Whatever reservations I may have about the cast, they pale in comparison to Shao-Chia Lü’s leisurely pacing. Not well known in the West, Lü was born in Taiwan, studied in the U.S. and Vienna, and conducted all over Europe and Australia. For La Bohème his operating principle seems to be to let the music speak for itself. The third act excepted, which is the highlight of this performance on all counts, he rarely wrings the kind of pathos or passion necessary from his orchestra, and because of this the singers come off less interesting or engaging than they might otherwise.  This is especially true for Mimi’s entrance in the last act.  Each time she faints, Lü fails to grip us. Rodolfo’s final pleas should have us in tears. They don’t and it’s not Park’s fault.  On the other hand, Lü holds both pit and stage together and never lets anyone, no matter how young or how many, come off their mark.  The second act has plenty of breadth and space, still Musetta’s two verses could have been better highlighted. Lü allows things to flow. He goes for the big phrase and misses opportunities to catch our breath.



Video & Audio

For all their poverty, the artists enjoy living spaces that would be the envy of many today: huge rooms and limitless ceilings.  While this is common enough for stagings of La Bohème, for some reason I noticed it more here. This same rectangular shape that tended to overwhelm its characters is continued in each of the acts, partly the effect of the relatively even lighting.  The quality of that light changes with each act, but we can usually see everything well enough. The third act, drenched in deep blue, does more with light than any of the others and no doubt contributes to its being the most dramatic (Why chairs instead of benches eludes me, however.)  The second act, staged as a quasi Café Momus, replete with theatre stalls, prostitutes and a youth band, is rich with reds, yet for some inexplicable reason, Rodolfo’s table is highlighted in green, which I can assure does neither Park nor Kizart justice.  On the other hand, I loved the idea of placing Musetta in front of a microphone as she sings her famous waltz.  More than anything it conveys the time, place and manner.



Video Director Cameron Kirkpatrick does a fine job of moving between wide, medium and close-ups.  He generally chooses sensible moments to reflect on reactions rather than stay with the person singing.  High definition is great but, as we know, lets us see more than wish, for instance that Ji-Min Park perspires more than he wishes.  Curiously his co-star doesn’t, and when she returns in the fourth act on death’s door, she needs to be misted to convey the desired effect.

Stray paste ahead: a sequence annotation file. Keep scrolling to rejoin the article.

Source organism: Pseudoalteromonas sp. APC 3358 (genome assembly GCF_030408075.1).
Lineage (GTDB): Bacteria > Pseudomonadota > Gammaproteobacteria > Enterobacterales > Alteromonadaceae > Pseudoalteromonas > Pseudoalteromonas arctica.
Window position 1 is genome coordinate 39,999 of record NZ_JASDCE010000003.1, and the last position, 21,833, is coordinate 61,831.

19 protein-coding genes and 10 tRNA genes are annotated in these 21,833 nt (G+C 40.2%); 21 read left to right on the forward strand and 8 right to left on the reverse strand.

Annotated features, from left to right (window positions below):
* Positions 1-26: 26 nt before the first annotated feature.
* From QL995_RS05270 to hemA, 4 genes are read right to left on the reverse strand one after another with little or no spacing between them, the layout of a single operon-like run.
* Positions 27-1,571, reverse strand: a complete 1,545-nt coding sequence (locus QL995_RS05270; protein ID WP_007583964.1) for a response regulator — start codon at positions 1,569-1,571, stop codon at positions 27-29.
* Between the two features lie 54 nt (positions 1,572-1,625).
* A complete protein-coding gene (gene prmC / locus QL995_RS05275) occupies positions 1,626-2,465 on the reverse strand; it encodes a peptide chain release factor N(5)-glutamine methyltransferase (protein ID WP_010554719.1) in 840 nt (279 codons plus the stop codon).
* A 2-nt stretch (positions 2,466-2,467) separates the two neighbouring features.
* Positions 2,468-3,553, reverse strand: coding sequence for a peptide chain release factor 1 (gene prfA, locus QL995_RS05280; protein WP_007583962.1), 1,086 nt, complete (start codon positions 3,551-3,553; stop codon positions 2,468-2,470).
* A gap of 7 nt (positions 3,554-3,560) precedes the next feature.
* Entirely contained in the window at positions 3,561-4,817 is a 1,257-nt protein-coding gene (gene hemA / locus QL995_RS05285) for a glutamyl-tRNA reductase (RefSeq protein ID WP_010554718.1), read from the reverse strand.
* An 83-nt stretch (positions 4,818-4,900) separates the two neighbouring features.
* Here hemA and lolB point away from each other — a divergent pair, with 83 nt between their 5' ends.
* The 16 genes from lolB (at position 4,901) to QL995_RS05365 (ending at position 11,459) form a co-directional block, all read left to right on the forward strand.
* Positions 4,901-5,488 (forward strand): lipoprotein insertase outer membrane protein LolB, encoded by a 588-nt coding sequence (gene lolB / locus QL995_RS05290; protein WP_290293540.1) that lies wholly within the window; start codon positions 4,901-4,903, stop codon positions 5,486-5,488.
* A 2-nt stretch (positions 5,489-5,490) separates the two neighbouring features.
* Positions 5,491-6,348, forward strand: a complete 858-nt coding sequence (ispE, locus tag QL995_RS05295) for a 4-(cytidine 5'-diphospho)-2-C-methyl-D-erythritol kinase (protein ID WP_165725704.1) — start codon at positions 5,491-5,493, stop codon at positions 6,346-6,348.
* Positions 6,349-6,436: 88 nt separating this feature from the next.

My one complaint is that each act ends oddly and the last three too abruptly.  This is not Puccini’s fault.  In the first act, we still see Rodolfo and Mimi even though their voices are (or are thought to be) offstage. In the remaining acts, John Rayment’s lighting fades too quickly for Kirkpatrick’s camera to pull back in time.


Opera Australia offers the usual two uncompressed audio mixes: surround in 5.1 DTS-HD MA and 2.0 stereo in PCM.  I listened extensively to both and finally came down in favor of the stereo.  The surround mix has the advantage of spaciousness and a fraction more bass, but everything, voices included is diffuse – something like how we might experience it from well back in the audience, but louder.  The stereo mix is considerably more focused and more dynamic.




The single bonus item is found in the accompanying booklet: In the “Director’s Note” Gale Edwards speaks to the setting of this production nearly a century hence and in Berlin (which, by the way, has some touches of female frontal nudity in the café scene.)  Edwards goes on to talk about prostitution (only glancingly referred to in the libretto) from the feminist perspective and in making the case, in my opinion, fails to understand Rodolfo’s true reason why he broke it off with Mimi: because he could not bear to confront his own failing to care for her.  It is remarkable that despite Edwards’ unsympathetic view of Rodolfo, Ji-Min Park brings home so achingly Rodolfo’s betrayal to Mimi.

One note about the subtitles: I was more troubled than usual by the anticipation of a reply.  Thus we see simultaneous statement and reply well before the latter is sung.




There is no doubt that I am more critical of productions and performances of La Bohème than most operas.  I’m not sure why that is exactly.  Partly because it is so economical – it is over before you know it - surely someone has found a way to stage it without breaks – the story and drama is condensed to its bare essentials. The principals are so exposed and their songs are so familiar – iconic, even.  That said, this one from Opera Australia is no less good than others I’ve seen on Blu-ray.  The staging is intriguing, the image and sound quality is very good and the singing engaging – at least as far as the conductor will let it.  The two principals are both new to me and I expect have promising futures, especially Kizart, who seems to be groomed as the next Jessie Norman.  We shall see.


Leonard Norwitz

© LensViews

July 21, 2012